A Heavenly Menage à Trois

Jupiter and Io captured by space probe Cassini

Jupiter and its moon Io

A couple of weeks ago, Jupiter had a lovely menage à trois: a spectacular triple eclipse. Three of its big moons — Europa, Callisto, and Io (shown above) — passed in front of the huge planet at the same time….and like dedicated voyeurs do, the Hubble Telescope got it all on camera. Gas giant Jupiter has 62 moons, so eclipses aren’t exactly a special occasion, but having three of its four superstar moons show up at the same time IS a special occasion. Only Ganymede (my personal fave) couldn’t stay for the fun. Imagine: if you had been standing on Jupiter, you would’ve peeped three solar eclipses at once. Side note: the moon Europa is kind of a big deal. Astronomers think that there’s life in the incredibly deep oceans under its icy surface….life as we know it, that is.

See it happen! At 00:07 look for the shadows of the 3 moons on Jupiter’s surface.

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Size Matters

Artist: Ron Miller

Artist rendition of J1407b by Ron Miller

So you thought Saturn was big? Well, it is…but heavenly body J1407b is even bigger than our darling Saturn and it’s surrounded by 37 rings that are 200 times the size of Saturn’s rings. Sit with that for a second.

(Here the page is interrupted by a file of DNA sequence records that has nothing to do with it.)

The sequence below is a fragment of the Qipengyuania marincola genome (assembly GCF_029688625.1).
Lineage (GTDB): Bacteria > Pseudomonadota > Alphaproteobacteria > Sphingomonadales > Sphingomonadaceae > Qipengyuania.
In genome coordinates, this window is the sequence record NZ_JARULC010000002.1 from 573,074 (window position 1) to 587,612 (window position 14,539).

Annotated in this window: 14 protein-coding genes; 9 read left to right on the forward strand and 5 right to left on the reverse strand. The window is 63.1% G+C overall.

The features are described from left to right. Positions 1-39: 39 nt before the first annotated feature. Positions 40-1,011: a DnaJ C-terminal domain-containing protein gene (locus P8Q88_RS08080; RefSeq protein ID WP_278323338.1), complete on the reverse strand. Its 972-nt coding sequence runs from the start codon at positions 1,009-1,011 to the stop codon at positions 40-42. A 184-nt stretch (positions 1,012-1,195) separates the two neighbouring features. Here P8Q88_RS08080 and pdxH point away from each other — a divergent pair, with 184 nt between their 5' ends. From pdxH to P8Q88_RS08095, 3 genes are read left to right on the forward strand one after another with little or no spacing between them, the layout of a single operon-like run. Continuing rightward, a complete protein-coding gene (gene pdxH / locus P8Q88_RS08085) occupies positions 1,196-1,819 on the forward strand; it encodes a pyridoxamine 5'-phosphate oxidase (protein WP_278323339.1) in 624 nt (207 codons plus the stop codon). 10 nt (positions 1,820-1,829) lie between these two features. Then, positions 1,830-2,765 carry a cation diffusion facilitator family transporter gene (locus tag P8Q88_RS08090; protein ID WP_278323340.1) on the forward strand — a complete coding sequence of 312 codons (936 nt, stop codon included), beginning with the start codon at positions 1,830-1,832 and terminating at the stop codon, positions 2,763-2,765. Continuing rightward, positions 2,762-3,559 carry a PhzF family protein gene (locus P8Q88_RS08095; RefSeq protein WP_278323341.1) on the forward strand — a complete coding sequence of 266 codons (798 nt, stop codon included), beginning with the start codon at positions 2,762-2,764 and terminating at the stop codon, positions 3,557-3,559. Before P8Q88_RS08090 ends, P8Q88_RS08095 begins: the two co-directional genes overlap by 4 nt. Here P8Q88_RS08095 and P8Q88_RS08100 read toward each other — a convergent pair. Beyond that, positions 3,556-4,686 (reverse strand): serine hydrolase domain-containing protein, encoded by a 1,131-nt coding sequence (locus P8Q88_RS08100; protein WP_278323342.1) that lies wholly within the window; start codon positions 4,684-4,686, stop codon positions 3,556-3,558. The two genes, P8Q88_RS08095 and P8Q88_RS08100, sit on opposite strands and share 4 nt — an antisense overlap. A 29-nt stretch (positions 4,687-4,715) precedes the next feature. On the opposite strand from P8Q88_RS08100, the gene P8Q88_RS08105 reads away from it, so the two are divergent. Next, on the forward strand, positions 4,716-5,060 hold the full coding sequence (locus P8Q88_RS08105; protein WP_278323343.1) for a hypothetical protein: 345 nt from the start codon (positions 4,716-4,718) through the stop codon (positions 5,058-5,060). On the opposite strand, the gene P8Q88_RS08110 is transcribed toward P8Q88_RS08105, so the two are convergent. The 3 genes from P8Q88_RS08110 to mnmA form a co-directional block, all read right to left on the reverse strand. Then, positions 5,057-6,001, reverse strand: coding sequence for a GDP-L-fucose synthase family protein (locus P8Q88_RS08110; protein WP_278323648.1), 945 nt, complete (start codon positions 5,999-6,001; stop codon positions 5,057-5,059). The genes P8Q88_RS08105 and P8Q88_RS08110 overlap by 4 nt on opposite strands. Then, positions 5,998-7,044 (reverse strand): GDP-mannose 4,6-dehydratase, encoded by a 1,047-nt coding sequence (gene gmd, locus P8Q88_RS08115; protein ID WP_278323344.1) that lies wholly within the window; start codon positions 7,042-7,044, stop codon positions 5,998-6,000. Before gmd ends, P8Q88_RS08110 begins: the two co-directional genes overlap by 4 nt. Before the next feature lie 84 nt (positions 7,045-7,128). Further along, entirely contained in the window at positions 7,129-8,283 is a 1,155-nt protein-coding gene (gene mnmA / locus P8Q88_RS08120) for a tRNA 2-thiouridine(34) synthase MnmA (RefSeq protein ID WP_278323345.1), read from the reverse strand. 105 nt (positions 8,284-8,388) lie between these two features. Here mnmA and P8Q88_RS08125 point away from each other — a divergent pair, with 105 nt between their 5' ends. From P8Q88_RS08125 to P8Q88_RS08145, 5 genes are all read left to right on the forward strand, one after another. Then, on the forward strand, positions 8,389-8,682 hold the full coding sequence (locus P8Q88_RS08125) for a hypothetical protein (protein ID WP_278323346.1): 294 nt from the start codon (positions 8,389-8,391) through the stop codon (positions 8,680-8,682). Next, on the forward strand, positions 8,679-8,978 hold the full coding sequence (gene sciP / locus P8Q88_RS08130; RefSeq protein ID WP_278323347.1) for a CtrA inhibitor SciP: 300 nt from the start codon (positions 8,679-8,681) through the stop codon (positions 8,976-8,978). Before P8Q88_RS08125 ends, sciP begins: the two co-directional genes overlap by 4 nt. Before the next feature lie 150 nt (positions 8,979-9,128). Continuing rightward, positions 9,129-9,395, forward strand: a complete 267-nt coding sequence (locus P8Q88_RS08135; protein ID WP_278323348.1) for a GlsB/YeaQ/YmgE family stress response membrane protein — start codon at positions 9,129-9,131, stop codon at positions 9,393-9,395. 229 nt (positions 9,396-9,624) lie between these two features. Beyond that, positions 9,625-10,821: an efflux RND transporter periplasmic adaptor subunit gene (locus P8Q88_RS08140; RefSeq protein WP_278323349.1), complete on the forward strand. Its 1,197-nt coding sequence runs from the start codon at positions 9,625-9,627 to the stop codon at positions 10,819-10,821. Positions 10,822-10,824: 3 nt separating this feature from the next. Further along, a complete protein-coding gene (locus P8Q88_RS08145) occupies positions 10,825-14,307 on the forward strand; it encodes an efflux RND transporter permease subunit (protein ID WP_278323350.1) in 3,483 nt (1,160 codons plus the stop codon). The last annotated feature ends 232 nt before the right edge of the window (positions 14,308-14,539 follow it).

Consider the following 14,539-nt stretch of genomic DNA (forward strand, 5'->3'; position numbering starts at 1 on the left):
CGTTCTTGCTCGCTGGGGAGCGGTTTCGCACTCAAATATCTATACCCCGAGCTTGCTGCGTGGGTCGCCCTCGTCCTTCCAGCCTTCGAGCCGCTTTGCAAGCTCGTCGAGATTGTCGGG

Galileo discovered Saturn in 1610; that’s old news. Now a joint team of American and Dutch astronomers has published definitive findings on J1407b, which was first peeped in 2012. J1407b is a brown dwarf (i.e., not quite in Magnum territory): it’s smaller than a star, but bigger than a planet. And if you’re in a traveling mood, it’s also only (!) 434 light years away, in the constellation Centaurus. (BTW, this is our first discovery of rings outside of our solar system.) Astronomers speculate that J1407b’s massive, 90-million-kilometer-wide bracelets were carved out by orbiting moons.

A little context: according to Dutch astronomer, Matthew Kenworthy of Team J1407b, “If we could replace Saturn’s rings with the rings around J1407b, they would be easily visible at night and be many times larger than the full moon.”

J1407 in sky

Copyright: M. Kenworthy / Universiteit Leiden

Welcome to a new frontier: Godspeed

Well, hello there and welcome to the wonderful world of Godspeed.

Godspeed is a new breed of science fiction feature film that is now in development. Please join us on the exciting journey to putting to this very special film on the big screen.

Godspeed is a near-future story that pushes us to consider the notion that we are not alone in the cosmos.  The growing number of new star systems and planets being discovered every day suggest that this is more than a remote possibility. What if contact with other intelligent life is nothing like we expect? 

This project also challenges us to think about film in a fresh way, without the baggage of meaningless categories and divisions that get in the way of character, story, talent and the art of cinema.

On this adventure in independent filmmaking, we’ll explore the movies, the cosmos, the things & people that make our world special and SO much more…..there’s a whole universe ahead of us.

Are you ready?

PHOTO: Blueforce4116/Flickr.com